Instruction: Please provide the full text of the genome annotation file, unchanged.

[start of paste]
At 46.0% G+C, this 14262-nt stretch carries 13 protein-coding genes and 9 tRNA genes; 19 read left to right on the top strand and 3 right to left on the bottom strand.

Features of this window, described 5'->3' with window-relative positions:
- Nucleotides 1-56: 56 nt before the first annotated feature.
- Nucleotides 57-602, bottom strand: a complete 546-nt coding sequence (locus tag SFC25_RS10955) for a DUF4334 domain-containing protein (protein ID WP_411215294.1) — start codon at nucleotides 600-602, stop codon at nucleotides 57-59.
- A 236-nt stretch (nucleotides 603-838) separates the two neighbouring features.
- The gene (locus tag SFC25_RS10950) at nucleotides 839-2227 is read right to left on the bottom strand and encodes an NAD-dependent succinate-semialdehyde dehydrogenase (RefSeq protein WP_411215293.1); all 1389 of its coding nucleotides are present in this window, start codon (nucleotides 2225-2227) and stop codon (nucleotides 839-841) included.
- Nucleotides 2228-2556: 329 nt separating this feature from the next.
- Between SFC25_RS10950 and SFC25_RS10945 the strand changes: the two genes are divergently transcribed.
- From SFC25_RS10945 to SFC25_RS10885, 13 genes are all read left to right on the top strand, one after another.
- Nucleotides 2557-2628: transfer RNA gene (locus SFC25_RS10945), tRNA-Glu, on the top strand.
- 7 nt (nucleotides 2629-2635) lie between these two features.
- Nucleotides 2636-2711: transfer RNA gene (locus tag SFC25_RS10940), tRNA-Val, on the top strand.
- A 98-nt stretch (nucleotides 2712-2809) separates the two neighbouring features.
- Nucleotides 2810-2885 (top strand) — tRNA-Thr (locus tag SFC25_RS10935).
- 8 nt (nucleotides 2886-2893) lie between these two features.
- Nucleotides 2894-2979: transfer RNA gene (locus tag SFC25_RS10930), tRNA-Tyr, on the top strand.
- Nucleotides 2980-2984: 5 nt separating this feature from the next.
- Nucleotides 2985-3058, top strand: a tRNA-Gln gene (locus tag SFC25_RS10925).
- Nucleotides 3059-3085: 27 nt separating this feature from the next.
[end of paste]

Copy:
At 46.0% G+C, this 14262-nt stretch carries 13 protein-coding genes and 9 tRNA genes; 19 read left to right on the top strand and 3 right to left on the bottom strand.

Features of this window, described 5'->3' with window-relative positions:
- Nucleotides 1-56: 56 nt before the first annotated feature.
- Nucleotides 57-602, bottom strand: a complete 546-nt coding sequence (locus tag SFC25_RS10955) for a DUF4334 domain-containing protein (protein ID WP_411215294.1) — start codon at nucleotides 600-602, stop codon at nucleotides 57-59.
- A 236-nt stretch (nucleotides 603-838) separates the two neighbouring features.
- The gene (locus tag SFC25_RS10950) at nucleotides 839-2227 is read right to left on the bottom strand and encodes an NAD-dependent succinate-semialdehyde dehydrogenase (RefSeq protein WP_411215293.1); all 1389 of its coding nucleotides are present in this window, start codon (nucleotides 2225-2227) and stop codon (nucleotides 839-841) included.
- Nucleotides 2228-2556: 329 nt separating this feature from the next.
- Between SFC25_RS10950 and SFC25_RS10945 the strand changes: the two genes are divergently transcribed.
- From SFC25_RS10945 to SFC25_RS10885, 13 genes are all read left to right on the top strand, one after another.
- Nucleotides 2557-2628: transfer RNA gene (locus SFC25_RS10945), tRNA-Glu, on the top strand.
- 7 nt (nucleotides 2629-2635) lie between these two features.
- Nucleotides 2636-2711: transfer RNA gene (locus tag SFC25_RS10940), tRNA-Val, on the top strand.
- A 98-nt stretch (nucleotides 2712-2809) separates the two neighbouring features.
- Nucleotides 2810-2885 (top strand) — tRNA-Thr (locus tag SFC25_RS10935).
- 8 nt (nucleotides 2886-2893) lie between these two features.
- Nucleotides 2894-2979: transfer RNA gene (locus tag SFC25_RS10930), tRNA-Tyr, on the top strand.
- Nucleotides 2980-2984: 5 nt separating this feature from the next.
- Nucleotides 2985-3058, top strand: a tRNA-Gln gene (locus tag SFC25_RS10925).
- Nucleotides 3059-3085: 27 nt separating this feature from the next.